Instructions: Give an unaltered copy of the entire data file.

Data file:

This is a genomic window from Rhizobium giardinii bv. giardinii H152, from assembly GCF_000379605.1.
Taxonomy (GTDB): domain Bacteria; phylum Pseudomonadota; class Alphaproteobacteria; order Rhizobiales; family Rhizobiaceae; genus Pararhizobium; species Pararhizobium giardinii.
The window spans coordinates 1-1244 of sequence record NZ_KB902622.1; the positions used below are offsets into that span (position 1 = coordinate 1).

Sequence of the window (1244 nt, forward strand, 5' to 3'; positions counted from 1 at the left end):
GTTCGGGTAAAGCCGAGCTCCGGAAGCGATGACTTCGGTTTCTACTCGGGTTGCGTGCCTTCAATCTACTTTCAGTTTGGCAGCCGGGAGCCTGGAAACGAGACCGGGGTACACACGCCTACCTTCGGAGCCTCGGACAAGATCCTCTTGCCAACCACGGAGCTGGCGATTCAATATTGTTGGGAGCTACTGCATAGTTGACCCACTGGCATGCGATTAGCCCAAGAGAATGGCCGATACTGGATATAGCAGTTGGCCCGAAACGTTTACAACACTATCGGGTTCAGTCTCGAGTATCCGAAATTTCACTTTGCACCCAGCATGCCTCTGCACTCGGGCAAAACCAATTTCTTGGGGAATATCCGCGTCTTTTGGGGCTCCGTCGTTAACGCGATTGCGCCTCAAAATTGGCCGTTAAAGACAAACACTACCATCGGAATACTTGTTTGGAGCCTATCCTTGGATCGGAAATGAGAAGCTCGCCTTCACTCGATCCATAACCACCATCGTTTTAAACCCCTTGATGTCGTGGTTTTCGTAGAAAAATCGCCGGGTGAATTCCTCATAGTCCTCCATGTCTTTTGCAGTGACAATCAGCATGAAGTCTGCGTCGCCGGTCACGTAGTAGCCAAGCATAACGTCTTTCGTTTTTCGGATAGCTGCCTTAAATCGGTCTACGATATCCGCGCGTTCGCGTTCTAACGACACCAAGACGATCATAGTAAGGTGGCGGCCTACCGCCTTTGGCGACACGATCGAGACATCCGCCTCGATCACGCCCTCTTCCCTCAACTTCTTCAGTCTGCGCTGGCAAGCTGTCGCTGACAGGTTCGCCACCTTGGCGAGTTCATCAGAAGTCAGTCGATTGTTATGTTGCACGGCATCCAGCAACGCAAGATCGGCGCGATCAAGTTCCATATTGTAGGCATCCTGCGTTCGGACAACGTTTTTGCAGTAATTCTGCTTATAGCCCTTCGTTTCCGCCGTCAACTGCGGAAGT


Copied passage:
This is a genomic window from Rhizobium giardinii bv. giardinii H152, from assembly GCF_000379605.1.
Taxonomy (GTDB): domain Bacteria; phylum Pseudomonadota; class Alphaproteobacteria; order Rhizobiales; family Rhizobiaceae; genus Pararhizobium; species Pararhizobium giardinii.
The window spans coordinates 1-1244 of sequence record NZ_KB902622.1; the positions used below are offsets into that span (position 1 = coordinate 1).

Sequence of the window (1244 nt, forward strand, 5' to 3'; positions counted from 1 at the left end):
GTTCGGGTAAAGCCGAGCTCCGGAAGCGATGACTTCGGTTTCTACTCGGGTTGCGTGCCTTCAATCTACTTTCAGTTTGGCAGCCGGGAGCCTGGAAACGAGACCGGGGTACACACGCCTACCTTCGGAGCCTCGGACAAGATCCTCTTGCCAACCACGGAGCTGGCGATTCAATATTGTTGGGAGCTACTGCATAGTTGACCCACTGGCATGCGATTAGCCCAAGAGAATGGCCGATACTGGATATAGCAGTTGGCCCGAAACGTTTACAACACTATCGGGTTCAGTCTCGAGTATCCGAAATTTCACTTTGCACCCAGCATGCCTCTGCACTCGGGCAAAACCAATTTCTTGGGGAATATCCGCGTCTTTTGGGGCTCCGTCGTTAACGCGATTGCGCCTCAAAATTGGCCGTTAAAGACAAACACTACCATCGGAATACTTGTTTGGAGCCTATCCTTGGATCGGAAATGAGAAGCTCGCCTTCACTCGATCCATAACCACCATCGTTTTAAACCCCTTGATGTCGTGGTTTTCGTAGAAAAATCGCCGGGTGAATTCCTCATAGTCCTCCATGTCTTTTGCAGTGACAATCAGCATGAAGTCTGCGTCGCCGGTCACGTAGTAGCCAAGCATAACGTCTTTCGTTTTTCGGATAGCTGCCTTAAATCGGTCTACGATATCCGCGCGTTCGCGTTCTAACGACACCAAGACGATCATAGTAAGGTGGCGGCCTACCGCCTTTGGCGACACGATCGAGACATCCGCCTCGATCACGCCCTCTTCCCTCAACTTCTTCAGTCTGCGCTGGCAAGCTGTCGCTGACAGGTTCGCCACCTTGGCGAGTTCATCAGAAGTCAGTCGATTGTTATGTTGCACGGCATCCAGCAACGCAAGATCGGCGCGATCAAGTTCCATATTGTAGGCATCCTGCGTTCGGACAACGTTTTTGCAGTAATTCTGCTTATAGCCCTTCGTTTCCGCCGTCAACTGCGGAAGT